Slope producers: Decline will continue without tax reform
North Slope producer BP delivered a tough message Nov. 16 to several hundred business and community leaders at the Resource Development Council Conference in Anchorage.
Claire Fitzpatrick, BP’s chief financial officer for Alaska, said her company is expecting a 7 percent to 8 percent decline in annual production in the Alaskan fields it operates, which amounts to two-thirds of total Slope production.
She also warned that Trans Alaska Pipeline System throughput could drop to the 550,000 barrels-per-day range this winter.
At that level pipeline operating problems could occur, Fitzpatrick said. A study by Alyeska Pipeline Service Co. released earlier this year predicts increasing problems with water drop-out, wax build-up and freezing in cold weather as oil moving through the pipeline drops below 600,000 barrels per day, Fitzpatrick said.
There are projects that could add new production but a heavy state production tax pushes these projects below the economic threshold when added to problems of high costs on the North Slope, Fitzpatrick said.
“These are prospects that do not make economic sense in the current business climate in Alaska, prospects that will remain only possibilities unless Alaskans and the oil industry work together to make changes that will make these prospects commercially competitive,” she said.
Fitzpatrick predicted that BP’s activities in 2012 would be flat, with no growth in activities like drilling that add oil.
“We’re making significant investments in infrastructure and pipeline upgrades, but capital spending on activities that produce more oil, on drilling, pad expansions, de-bottlenecking and others, is on hold or significantly limited. If the economics in Alaska don’t improve they’ll remain on hold,” Fitzpatrick said.
ConocoPhillips Alaska President Trond-Erik Johansen conveyed a similar message to the RDC conference and said a perverse effect of the Alaska tax is that it depresses companies’ incentive to invest as oil prices rise, resulting in stagnant or even declining investment by major operating companies at higher oil prices.
In contrast, industry investment in the Lower 48 is booming. Even in countries like Norway with high rates of tax there is enough profit for industry that investments are being made.
Johansen said ConocoPhillips’ 2012 Alaska capital budget will be about the same as 2011 and 2010, in the range of $900 million per year. Fitzpatrick said BP’s 2012 capital investment will decline from about $800 million to $700 million.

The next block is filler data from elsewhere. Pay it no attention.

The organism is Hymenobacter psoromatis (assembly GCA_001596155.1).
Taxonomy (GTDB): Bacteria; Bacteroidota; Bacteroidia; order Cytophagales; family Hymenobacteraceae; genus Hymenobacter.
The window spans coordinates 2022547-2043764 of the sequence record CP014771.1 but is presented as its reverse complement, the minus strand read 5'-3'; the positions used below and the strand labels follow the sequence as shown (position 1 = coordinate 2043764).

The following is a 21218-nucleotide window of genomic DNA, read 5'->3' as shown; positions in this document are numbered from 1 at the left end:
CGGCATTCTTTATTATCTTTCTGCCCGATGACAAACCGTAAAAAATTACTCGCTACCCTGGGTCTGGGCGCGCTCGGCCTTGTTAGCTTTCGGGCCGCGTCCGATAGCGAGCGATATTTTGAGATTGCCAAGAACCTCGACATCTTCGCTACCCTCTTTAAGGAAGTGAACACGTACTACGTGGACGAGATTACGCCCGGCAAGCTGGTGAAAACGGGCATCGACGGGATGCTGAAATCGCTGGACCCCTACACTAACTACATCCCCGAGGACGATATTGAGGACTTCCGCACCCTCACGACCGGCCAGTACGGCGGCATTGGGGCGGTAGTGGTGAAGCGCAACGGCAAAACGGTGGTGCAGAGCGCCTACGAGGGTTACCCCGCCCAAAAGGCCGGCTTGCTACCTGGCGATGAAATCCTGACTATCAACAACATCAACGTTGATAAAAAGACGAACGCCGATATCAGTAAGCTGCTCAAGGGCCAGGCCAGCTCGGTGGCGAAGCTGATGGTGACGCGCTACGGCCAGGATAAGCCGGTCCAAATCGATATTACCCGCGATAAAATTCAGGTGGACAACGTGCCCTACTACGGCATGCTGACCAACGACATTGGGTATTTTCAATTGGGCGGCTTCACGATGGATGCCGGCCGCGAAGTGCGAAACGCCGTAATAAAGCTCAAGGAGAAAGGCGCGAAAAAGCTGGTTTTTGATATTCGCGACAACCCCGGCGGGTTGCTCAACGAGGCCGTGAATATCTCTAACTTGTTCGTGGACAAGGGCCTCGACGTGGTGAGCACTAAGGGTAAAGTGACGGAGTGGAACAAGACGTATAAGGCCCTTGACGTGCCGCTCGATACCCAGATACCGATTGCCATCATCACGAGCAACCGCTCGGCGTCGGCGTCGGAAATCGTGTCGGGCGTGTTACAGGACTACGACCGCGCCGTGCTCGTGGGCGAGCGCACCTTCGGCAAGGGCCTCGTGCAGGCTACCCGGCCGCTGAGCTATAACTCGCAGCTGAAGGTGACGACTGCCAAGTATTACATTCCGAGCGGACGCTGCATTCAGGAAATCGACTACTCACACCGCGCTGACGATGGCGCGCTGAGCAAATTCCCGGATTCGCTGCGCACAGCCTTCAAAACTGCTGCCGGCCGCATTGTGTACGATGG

The bulk of BP’s spending will be on major facility and pipeline maintenance rather than activities that add new production, Fitzpatrick said.
Johansen said in a previous presentation that 70 percent of his company’s annual capital investment is going to maintenance.
Unless the investment environment for new projects improves Fitzpatrick said she forecasts Slope production declining 25 percent by 2020 from the current average of about 600,000 b/d.
“The state Department of Revenue forecasts a 13 percent decline over the same period, but 52 percent of that is from projects not now producing and which are still under evaluation,” Fitzpatrick said.
Given the reluctance of the major operators to make new development investments, a good share of the production the state assumes in its forecast will not appear, she said.
Gov. Sean Parnell has proposed adjustments to the tax law but the governor’s bill is bogged down in the Legislature.
Lawmakers opposing Parnell’s bill point to an upsurge in planned North Slope exploration this winter as proof that the tax adjustment Parnell proposes isn’t needed.
However, the bulk of this winter’s exploration drilling is by one company, Repsol. The company acquired a interest in a large lease position from an independent company, Armstrong Oil and Gas, and faces lease expirations on the acreage unless an aggressive drilling program is conducted, Repsol’s Alaska operations manager, Bill Hardham, told the RDC conference.
Hardham also told the conference that the prospects being tested are likely to be moderately-sized discoveries, if oil is found.
“We don’t expect any Prudhoe Bays,” he said. Repsol is also concerned about the state tax, he said.
State exploration incentives that pay for as much or more than half the cost of a new exploration well has also helped spur new drilling. However, exploration won’t help get new oil into the oil pipeline anytime soon.
Marilyn Crockett, executive director of the Alaska Oil and Gas Association, said it typically takes eight to 10 years to get new discoveries into production in northern Alaska.
“The reality we face is that our best prospects for new production and adding throughput to TAPS are within existing fields, but these are the kinds of investments being discouraged by the state tax law,” Crockett told the RDC conference.